7 ways to ensure you won’t get scammed when buying a car

Let’s run down some reasons why the vehicle you see online might be a scam.

  1. Talk of payment before a vehicle inspection: Does a car salesman at a dealership ask you for banking info? Of course not! While wire transfers and escrow accounts have merit in our economy, they are a non-starter in the initial stages of buying a car.
  2. Unexpected yet believable backstory: If the seller has some reason for not being in the same city/state/country as the vehicle, you have a problem. Don’t fall for their need to install a sense of urgency in the transaction, either. Get a local to put their hands on it, or end the conversation immediately.
  3. Asking price lower than market value: While bargains are possible when shopping locally with cash in hand, the odds drop precipitously once posted to a website with a national reach (or larger). This is one reason why Craigslist breaks down their service to regional subdomains (localcity.craigslist.com) and why Facebook Marketplace is severely skewed to local searches.
  4. Denial of a pre-purchase inspection: While you don’t have to enlist the services of an outfit like Auto Appraise, the mere threat will either net you renewed trust in the seller or they will promptly ghost you.
  5. Duplicate images: Do a Google Lens image search on their photos to see if they were posted elsewhere by a different, possibly more legitimate retailer of the vehicle in question.
  6. Where’s the VIN: While this applies more to newer vehicles, getting the VIN to run a Carfax (or similar service) ensures there isn’t a lien or any other procedural surprises headed your way.
  7. Questionable websites: While Craigslist can be a dangerous place, the more modern-day classified aggregator can be worse. Hiding under a veneer of legitimacy with superior graphics and interfaces, these aggregators can be a safe haven for scammers of all shapes and sizes. One such “automotive classified aggregator site” I found looked fine on the face of it, but a closer look unraveled the veneer. They lacked links to their corporate social media pages (which requires time and money to keep alive), instead leaving the buttons for Facebook/LinkedIn/Twitter set to their respective default homepages. (Who clicks on those buttons anyway, right?) But more importantly, read the website’s Privacy Policy and Terms and Conditions, normally found at the bottom of the home page.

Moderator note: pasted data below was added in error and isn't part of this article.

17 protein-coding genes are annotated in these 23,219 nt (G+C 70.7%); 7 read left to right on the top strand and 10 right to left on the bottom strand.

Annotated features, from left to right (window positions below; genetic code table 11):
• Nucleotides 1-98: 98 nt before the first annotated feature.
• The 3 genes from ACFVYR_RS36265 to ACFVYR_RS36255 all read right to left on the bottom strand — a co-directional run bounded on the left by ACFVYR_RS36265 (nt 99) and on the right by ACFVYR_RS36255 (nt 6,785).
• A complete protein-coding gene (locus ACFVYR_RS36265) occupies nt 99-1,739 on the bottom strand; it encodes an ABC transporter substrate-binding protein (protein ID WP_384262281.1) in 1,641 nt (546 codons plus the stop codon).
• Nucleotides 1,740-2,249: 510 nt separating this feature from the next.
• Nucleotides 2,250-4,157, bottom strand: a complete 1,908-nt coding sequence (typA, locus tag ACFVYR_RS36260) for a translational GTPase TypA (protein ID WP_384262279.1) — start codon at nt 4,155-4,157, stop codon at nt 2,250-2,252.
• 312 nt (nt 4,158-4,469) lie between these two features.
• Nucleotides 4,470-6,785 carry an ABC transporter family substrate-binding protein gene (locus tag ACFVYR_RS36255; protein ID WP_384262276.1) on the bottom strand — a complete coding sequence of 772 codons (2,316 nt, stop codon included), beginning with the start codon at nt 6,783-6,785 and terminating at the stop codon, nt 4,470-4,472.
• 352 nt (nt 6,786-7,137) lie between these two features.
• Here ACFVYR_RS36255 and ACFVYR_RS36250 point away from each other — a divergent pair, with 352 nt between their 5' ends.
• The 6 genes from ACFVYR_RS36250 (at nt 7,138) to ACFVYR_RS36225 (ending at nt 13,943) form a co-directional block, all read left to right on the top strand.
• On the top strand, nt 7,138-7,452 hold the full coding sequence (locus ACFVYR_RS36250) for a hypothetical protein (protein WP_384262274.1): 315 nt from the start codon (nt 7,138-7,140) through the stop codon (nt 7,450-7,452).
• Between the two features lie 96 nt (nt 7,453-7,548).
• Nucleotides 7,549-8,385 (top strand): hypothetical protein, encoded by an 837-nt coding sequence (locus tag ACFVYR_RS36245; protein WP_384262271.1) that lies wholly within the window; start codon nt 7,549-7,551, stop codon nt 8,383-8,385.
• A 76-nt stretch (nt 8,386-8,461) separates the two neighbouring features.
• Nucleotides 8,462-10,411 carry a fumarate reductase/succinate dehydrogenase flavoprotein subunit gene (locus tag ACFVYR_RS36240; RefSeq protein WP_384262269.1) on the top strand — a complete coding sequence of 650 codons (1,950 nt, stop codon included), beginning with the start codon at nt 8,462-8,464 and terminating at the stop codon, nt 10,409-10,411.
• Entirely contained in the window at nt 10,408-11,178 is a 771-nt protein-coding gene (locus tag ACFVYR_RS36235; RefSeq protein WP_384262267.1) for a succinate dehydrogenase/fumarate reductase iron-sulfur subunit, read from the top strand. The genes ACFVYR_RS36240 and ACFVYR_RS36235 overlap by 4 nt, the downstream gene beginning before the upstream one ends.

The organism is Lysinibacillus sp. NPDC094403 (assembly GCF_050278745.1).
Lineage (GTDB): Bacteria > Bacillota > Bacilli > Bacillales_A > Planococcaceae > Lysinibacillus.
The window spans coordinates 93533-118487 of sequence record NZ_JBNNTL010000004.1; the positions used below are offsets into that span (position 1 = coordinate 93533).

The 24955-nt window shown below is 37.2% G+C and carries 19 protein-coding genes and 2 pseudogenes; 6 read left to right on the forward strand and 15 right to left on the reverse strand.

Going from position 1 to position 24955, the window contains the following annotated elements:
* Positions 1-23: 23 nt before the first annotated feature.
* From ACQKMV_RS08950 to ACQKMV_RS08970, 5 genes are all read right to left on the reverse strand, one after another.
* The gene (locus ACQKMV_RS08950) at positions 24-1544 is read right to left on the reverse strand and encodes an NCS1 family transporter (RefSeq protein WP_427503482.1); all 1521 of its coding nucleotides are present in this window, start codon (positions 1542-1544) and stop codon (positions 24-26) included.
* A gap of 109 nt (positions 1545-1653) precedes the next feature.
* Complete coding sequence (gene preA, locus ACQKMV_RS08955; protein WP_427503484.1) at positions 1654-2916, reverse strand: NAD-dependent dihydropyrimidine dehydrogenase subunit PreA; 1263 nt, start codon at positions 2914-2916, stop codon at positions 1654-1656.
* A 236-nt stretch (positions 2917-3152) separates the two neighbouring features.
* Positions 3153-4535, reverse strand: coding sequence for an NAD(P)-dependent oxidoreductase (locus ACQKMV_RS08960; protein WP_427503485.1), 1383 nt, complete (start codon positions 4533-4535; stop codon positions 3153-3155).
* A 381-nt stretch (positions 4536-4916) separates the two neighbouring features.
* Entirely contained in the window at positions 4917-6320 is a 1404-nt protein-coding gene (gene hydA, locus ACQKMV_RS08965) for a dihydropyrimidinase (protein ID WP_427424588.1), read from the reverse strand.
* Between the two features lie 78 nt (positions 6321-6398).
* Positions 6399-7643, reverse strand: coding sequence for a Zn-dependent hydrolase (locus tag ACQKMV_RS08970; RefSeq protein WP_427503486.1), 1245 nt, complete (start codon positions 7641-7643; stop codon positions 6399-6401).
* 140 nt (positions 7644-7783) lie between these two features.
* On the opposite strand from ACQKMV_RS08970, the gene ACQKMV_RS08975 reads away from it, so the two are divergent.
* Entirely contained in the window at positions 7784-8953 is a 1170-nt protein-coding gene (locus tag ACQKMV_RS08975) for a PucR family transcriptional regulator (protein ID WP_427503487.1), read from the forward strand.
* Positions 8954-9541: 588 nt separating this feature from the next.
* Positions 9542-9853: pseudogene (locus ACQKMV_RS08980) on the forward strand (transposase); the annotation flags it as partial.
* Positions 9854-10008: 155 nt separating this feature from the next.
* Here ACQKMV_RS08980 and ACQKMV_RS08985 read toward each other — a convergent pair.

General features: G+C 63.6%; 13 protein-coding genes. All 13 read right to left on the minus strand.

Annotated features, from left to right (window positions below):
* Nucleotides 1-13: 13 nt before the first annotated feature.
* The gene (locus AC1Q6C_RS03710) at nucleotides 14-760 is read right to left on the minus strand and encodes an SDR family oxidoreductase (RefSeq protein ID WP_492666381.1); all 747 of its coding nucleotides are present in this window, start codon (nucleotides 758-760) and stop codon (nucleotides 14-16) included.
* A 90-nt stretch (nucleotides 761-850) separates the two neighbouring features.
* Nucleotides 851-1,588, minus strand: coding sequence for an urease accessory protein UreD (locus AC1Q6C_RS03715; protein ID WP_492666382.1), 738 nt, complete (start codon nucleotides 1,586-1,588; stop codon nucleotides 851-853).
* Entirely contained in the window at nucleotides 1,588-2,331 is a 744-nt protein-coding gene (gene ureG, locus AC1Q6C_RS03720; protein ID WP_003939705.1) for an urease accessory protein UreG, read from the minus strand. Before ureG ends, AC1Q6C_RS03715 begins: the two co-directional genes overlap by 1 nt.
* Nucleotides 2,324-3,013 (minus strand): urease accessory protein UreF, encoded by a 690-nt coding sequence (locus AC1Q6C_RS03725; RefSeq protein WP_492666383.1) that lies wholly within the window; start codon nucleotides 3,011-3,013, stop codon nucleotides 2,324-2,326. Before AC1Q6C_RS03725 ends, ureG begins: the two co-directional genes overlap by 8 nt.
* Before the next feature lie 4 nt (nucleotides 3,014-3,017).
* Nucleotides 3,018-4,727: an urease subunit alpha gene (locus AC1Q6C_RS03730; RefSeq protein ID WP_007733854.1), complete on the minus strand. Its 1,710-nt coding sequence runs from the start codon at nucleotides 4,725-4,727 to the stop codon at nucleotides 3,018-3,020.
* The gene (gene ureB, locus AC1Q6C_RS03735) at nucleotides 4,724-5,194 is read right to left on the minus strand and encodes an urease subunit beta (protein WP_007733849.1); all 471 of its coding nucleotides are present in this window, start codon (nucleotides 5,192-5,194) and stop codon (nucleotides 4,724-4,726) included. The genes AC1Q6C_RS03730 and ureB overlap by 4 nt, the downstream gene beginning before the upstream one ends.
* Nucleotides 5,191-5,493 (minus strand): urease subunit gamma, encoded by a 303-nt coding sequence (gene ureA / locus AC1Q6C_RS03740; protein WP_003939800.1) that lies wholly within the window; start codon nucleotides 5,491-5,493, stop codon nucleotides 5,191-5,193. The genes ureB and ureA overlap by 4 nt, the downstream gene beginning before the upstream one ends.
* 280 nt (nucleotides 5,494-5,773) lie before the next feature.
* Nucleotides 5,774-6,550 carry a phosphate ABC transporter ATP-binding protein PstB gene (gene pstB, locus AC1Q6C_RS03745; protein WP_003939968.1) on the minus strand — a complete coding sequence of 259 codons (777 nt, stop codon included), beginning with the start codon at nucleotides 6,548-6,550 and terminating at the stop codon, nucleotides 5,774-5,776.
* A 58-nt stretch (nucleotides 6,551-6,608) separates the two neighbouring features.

1. Privacy Policy: Be wary of a policy that’s intentionally vague regarding who runs the website, lacks contact information, and doesn’t name a legal entity (like an LLC) anywhere in the text. Compared it to this one, which seems pretty good… to this non-lawyer with no professional expertise in the matter.
    2. Terms and Conditions: If this pages suggests they “do not sell, trade, or otherwise transfer” any information you provide to them, but then backpedals with “except for parties that assist us, our business partners, etc. as long as they keep this information private” you might be on a classified aggregator. While not a dealbreaker, it’s a good sign to keep up your guard.
    3. One more thing: While you can find trustworthy sellers with real vehicles on these websites, they must pass the test on #1-6 above to prove their legitimacy.

Perhaps this isn’t a complete list, but it likely covers all the high points. And if you need it to be spelled out even more simply consider this: if you can’t work with someone local to the vehicle and verify its legitimacy (not stolen, no lien involved) with a third party, then it’s best to run away from the deal. A bargain car is just not worth that kind of risk.

Comments are closed.